We hope you enjoyed answering the Canadian Aviation Moments in May. We encourage readers to send in their responses to the Canadian Aviation Moments questions at: Your responses will be included in the following month's newsletter. Here are the correct answers:

Question: When did the RCAF test fly the CT-114 Tutor? How many did the RCAF buy and in what time period?

Answer: Submitted by Bill Upton - A RCAF evaluation team first evaluated the Canadair CL-41 (Note: the military's "CT-114" designation was only assigned in 1968) prototype aircraft, CF-LTW-X, in March 1960 at Canadair Ltd. in Cartierville, Quebec. There are too many references, that for some unknown reason, quote the actual time period for this event as having taken place in December 1960. This oft-reported date is in error.

Most of these references and many other reliable ones mention and confirm that the RCAF pilots tried out the aircraft the day immediately following the recorded incident where this CL-41 prototype lost its canopy during a company test flight with Canadair pilots Ian MacTavish and Colin Harcourt aboard, almost scuttling the RCAF evaluation scheduled for the next day. This lost canopy event duly occurred on 8 March 1960, and a series of eight Canadair photo negative numbers record the canopy retrieval in the dark, early evening hours on this particular date. There were no photographic recorded events related to the CL-41 programme at all during December 1960.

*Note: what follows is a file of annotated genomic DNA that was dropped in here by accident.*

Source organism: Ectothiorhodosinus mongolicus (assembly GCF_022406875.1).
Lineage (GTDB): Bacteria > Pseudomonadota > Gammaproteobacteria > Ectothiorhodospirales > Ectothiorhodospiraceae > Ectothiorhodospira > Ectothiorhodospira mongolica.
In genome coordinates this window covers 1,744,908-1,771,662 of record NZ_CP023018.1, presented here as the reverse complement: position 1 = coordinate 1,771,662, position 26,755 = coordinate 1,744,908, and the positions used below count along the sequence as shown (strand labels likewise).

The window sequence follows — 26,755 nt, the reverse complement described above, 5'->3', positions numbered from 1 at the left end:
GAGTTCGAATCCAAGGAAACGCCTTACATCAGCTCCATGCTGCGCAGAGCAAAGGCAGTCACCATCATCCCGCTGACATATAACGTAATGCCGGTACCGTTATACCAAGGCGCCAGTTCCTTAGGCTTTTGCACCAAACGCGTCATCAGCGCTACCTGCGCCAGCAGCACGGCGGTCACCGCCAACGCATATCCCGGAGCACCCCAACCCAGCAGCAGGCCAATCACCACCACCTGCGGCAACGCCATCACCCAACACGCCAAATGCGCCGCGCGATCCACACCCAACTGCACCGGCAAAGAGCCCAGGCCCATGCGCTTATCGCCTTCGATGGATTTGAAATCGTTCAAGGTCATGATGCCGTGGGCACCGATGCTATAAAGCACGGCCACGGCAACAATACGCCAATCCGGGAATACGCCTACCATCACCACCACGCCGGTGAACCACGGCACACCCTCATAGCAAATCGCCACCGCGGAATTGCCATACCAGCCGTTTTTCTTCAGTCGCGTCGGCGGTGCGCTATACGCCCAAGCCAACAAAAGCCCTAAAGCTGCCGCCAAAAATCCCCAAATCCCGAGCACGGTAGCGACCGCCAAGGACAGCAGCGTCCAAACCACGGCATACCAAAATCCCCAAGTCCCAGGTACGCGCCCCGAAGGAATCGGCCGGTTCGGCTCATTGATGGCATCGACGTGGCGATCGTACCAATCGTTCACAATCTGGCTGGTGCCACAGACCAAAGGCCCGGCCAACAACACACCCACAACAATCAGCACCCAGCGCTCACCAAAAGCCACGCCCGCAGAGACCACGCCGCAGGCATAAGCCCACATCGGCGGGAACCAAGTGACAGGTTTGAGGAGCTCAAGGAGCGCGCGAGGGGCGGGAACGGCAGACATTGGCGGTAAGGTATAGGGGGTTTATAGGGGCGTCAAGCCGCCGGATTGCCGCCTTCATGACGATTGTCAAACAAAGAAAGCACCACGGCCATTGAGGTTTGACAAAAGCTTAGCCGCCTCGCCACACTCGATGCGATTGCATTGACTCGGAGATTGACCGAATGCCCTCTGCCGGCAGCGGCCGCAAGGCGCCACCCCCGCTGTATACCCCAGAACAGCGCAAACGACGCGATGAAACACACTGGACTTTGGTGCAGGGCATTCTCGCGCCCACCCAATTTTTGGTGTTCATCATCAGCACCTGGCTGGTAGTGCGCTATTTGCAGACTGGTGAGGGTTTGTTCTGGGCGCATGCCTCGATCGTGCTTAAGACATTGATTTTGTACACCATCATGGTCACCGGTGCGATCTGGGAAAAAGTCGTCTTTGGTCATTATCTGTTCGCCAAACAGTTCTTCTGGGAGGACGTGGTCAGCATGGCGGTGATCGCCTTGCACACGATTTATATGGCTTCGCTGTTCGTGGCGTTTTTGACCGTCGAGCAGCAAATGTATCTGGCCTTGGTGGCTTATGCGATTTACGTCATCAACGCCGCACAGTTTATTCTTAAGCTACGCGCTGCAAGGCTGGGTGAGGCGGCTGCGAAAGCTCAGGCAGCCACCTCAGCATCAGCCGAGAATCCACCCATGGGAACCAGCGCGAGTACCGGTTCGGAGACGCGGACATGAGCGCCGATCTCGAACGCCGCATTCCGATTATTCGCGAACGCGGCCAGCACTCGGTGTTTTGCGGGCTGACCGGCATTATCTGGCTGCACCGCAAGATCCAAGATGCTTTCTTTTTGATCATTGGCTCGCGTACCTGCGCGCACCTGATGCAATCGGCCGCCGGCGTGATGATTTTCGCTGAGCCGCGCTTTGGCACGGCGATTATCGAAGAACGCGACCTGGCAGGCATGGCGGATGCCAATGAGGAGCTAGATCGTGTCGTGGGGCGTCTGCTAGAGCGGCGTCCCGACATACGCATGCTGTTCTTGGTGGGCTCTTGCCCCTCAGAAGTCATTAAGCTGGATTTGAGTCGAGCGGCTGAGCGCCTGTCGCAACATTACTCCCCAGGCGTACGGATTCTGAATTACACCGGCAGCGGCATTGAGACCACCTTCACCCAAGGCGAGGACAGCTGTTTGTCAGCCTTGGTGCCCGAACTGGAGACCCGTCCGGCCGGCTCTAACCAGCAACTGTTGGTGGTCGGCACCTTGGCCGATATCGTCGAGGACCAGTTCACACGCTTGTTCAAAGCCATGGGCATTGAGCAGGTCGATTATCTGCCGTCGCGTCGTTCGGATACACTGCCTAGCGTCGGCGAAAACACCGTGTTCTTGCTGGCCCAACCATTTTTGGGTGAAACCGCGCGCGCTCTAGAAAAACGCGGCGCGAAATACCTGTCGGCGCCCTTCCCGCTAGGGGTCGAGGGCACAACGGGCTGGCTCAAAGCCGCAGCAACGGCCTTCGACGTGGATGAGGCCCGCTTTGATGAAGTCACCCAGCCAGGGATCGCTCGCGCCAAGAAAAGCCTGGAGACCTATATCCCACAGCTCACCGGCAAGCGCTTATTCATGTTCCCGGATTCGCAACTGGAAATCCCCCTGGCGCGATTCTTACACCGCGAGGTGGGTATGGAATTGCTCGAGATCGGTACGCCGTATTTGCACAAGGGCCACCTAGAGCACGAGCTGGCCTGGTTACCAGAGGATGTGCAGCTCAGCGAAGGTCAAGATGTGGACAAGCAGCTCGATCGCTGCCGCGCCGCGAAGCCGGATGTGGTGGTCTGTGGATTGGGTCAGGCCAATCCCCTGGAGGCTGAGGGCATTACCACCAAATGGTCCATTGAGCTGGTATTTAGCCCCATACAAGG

Some reliable confirming references are:

  • "Aircraft" (periodical) April 1960 issue, page 47, shows a photograph of the RCAF evaluation team posed with the CL-41 prototype aircraft (not a Canadair photo, probably one from the RCAF).
  • Canadair News, March 1983, where Ron Foran (Canadair test pilot) states in part, '...first winter of 1960....canopy popped'.
  • CAHS Journal Spring 2007.
  • Canadair's photographic Journals.

Initially, the RCAF had planned to order 265 CL-41s but this was eventually reduced to 190 aircraft due to budgetary reasons. (Ref. periodical "RAF Flying Review", December 1961)